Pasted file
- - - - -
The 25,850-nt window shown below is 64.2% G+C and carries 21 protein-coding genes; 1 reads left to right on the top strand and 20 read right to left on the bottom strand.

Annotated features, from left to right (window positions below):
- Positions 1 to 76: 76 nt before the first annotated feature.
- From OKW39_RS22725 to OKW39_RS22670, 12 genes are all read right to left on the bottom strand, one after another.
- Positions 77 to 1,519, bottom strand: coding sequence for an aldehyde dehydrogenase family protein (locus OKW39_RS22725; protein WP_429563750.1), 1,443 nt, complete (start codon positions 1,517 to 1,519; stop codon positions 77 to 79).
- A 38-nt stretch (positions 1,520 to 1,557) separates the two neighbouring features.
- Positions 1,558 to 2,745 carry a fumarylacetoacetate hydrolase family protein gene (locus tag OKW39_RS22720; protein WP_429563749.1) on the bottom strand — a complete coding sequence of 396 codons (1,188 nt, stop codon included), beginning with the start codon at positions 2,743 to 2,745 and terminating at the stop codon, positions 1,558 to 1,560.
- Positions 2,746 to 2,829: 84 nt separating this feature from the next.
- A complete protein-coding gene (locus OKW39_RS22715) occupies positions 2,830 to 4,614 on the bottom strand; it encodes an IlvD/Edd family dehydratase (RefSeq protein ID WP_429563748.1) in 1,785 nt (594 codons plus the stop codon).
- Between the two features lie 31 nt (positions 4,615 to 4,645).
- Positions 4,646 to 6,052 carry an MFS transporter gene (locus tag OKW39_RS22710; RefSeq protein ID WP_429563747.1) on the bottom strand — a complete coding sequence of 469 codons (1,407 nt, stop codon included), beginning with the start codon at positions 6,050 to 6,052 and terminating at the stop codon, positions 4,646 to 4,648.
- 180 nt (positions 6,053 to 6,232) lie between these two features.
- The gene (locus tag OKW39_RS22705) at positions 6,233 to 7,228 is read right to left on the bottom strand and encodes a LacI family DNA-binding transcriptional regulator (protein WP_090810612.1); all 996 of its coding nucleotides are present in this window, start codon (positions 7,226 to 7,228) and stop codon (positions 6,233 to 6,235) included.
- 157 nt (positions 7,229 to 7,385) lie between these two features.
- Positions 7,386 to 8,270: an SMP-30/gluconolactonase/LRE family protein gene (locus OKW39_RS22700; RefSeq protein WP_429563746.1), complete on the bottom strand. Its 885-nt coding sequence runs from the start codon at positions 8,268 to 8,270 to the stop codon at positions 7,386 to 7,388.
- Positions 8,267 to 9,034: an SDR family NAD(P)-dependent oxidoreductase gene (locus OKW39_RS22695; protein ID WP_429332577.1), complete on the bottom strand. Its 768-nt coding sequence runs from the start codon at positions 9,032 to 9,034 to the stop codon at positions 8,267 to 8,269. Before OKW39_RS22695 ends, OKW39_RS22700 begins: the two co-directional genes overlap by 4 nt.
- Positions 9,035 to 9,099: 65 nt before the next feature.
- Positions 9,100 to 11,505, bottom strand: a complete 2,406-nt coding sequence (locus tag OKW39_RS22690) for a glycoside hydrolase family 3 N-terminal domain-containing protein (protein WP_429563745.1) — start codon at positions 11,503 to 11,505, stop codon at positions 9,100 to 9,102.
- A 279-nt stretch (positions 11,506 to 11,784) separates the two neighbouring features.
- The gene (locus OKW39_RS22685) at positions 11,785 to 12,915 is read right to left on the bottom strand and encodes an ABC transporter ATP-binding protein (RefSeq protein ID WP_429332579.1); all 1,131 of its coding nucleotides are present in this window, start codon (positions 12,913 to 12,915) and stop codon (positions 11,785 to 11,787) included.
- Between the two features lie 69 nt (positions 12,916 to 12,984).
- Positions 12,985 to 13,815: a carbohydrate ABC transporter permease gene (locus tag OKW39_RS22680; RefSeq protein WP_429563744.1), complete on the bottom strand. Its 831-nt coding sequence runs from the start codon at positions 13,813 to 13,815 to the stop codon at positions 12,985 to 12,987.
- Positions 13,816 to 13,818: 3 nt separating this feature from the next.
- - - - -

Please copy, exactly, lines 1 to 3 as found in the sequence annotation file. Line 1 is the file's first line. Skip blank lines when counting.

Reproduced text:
The 25,850-nt window shown below is 64.2% G+C and carries 21 protein-coding genes; 1 reads left to right on the top strand and 20 read right to left on the bottom strand.

Annotated features, from left to right (window positions below):
- Positions 1 to 76: 76 nt before the first annotated feature.